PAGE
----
1 Chronicles 27
Pulpit Commentary Homiletics
In reading this chapter we are struck with three features of David's rule.

1. The presence of royal wisdom in:

(1) Securing the safety of his kingdom by a sufficient militia without sustaining a burdensome standing army. One month's practice in the year would suffice to maintain their soldierly qualities without seriously interfering with their civil pursuits (ver. 1).

(2) Adopting the system of promotion by merit. In the list of captains (vers. 2-15) we meet with names of men that had distinguished themselves by their courage and capacity, and who had "earned their promotion." Favouritism is a ruinous policy, and fatal to kings and ministers.

(3) Limiting his own personal requirements to a moderate demand. David lived as became such a king as he was, but he did not indulge in a costly and oppressive "civil list" (see vers. 25-31).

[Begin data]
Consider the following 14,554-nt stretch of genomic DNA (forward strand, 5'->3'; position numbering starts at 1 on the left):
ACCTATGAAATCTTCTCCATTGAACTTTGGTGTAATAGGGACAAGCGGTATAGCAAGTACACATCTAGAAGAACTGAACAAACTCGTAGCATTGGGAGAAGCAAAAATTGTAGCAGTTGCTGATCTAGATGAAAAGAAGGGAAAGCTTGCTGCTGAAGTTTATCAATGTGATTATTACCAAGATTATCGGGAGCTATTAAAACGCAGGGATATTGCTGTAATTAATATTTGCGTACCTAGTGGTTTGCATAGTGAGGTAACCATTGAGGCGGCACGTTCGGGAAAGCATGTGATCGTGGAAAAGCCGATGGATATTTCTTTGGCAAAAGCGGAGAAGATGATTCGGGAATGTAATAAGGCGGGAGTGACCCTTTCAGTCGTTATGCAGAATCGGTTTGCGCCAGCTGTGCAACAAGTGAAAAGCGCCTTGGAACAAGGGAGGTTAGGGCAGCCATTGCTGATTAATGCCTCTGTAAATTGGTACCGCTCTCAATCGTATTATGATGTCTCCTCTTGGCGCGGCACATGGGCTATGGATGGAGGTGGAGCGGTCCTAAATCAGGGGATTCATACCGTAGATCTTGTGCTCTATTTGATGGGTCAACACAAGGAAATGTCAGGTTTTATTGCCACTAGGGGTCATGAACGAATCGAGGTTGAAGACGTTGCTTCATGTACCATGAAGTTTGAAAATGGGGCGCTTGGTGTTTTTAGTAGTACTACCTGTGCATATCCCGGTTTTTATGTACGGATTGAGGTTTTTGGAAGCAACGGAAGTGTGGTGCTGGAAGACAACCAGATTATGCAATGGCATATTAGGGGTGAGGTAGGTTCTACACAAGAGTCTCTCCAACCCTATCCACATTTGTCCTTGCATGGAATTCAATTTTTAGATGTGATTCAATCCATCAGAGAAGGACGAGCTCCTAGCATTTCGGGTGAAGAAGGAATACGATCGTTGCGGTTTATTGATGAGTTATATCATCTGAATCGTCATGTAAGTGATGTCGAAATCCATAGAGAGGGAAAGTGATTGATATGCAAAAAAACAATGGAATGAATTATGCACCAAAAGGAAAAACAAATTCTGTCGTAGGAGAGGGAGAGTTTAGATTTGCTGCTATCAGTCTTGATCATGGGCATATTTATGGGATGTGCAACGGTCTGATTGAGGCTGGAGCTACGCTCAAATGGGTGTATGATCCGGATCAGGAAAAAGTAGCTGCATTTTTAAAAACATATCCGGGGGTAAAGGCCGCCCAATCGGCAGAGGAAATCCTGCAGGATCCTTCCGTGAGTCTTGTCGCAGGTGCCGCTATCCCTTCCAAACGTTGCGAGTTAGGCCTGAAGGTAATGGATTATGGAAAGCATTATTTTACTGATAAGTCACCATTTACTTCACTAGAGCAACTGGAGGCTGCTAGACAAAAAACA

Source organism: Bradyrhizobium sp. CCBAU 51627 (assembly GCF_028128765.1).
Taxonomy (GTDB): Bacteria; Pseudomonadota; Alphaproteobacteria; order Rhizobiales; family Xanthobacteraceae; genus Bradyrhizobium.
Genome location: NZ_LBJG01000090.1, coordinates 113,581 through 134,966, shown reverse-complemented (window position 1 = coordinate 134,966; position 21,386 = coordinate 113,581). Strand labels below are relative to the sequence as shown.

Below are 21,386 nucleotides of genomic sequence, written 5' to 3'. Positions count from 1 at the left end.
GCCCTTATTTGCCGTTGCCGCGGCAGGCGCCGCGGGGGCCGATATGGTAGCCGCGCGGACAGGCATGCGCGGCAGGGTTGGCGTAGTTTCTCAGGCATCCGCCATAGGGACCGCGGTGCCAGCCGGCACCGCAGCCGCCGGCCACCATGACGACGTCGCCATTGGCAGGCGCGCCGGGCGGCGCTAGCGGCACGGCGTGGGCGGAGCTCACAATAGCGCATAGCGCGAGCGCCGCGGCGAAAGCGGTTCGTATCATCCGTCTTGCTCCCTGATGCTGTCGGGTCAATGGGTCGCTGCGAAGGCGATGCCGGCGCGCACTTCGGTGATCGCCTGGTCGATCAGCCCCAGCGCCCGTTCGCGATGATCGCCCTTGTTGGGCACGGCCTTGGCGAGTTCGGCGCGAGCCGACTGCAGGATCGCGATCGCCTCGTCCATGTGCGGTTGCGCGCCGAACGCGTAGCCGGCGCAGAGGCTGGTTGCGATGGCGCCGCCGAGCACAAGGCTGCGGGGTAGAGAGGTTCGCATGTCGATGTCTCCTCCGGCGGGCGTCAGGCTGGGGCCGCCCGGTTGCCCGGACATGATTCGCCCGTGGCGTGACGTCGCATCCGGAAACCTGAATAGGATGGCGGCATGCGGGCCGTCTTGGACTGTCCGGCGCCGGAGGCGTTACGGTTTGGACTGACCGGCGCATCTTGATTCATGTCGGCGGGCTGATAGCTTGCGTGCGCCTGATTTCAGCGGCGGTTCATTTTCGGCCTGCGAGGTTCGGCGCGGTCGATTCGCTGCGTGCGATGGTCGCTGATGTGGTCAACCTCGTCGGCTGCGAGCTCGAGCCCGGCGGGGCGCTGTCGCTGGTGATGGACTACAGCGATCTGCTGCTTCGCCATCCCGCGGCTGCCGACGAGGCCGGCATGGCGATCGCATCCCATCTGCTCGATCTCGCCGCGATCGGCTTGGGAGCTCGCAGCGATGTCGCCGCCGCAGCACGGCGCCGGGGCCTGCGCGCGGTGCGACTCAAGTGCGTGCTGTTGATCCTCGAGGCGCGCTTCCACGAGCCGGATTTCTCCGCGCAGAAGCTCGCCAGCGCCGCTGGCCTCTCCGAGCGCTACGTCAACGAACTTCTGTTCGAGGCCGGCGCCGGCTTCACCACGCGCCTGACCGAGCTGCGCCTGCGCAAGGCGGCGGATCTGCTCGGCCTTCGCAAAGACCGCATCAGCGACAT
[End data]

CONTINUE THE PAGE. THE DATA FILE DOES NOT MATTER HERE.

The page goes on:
(4) Choosing so sagacious a counsellor as Ahithophel (2 Samuel 17:1-3, 14), and so true and brave a friend as Hushai (2 Samuel 17:7-14).

2. The presence of personal kindness. Although David acted, most wisely, on the principle that the highest pests should be reserved for the most capable men and those who "deserved well of their country," yet he did not neglect his own kindred in the hour of his opportunity. We find, amongst others of the foremost men, the names of his relatives, Asahel (ver. 7); Jonathan, his uncle (ver. 32); Joab (ver. 34).

3. The presence of royal folly. We are reminded here of the grievous error, the disastrous departure from rectitude, when, notwithstanding the wise counsel and somewhat strenuous opposition of Joab, he insisted on numbering the people (vers. 23, 24). Regarding the folly of the king, we learn -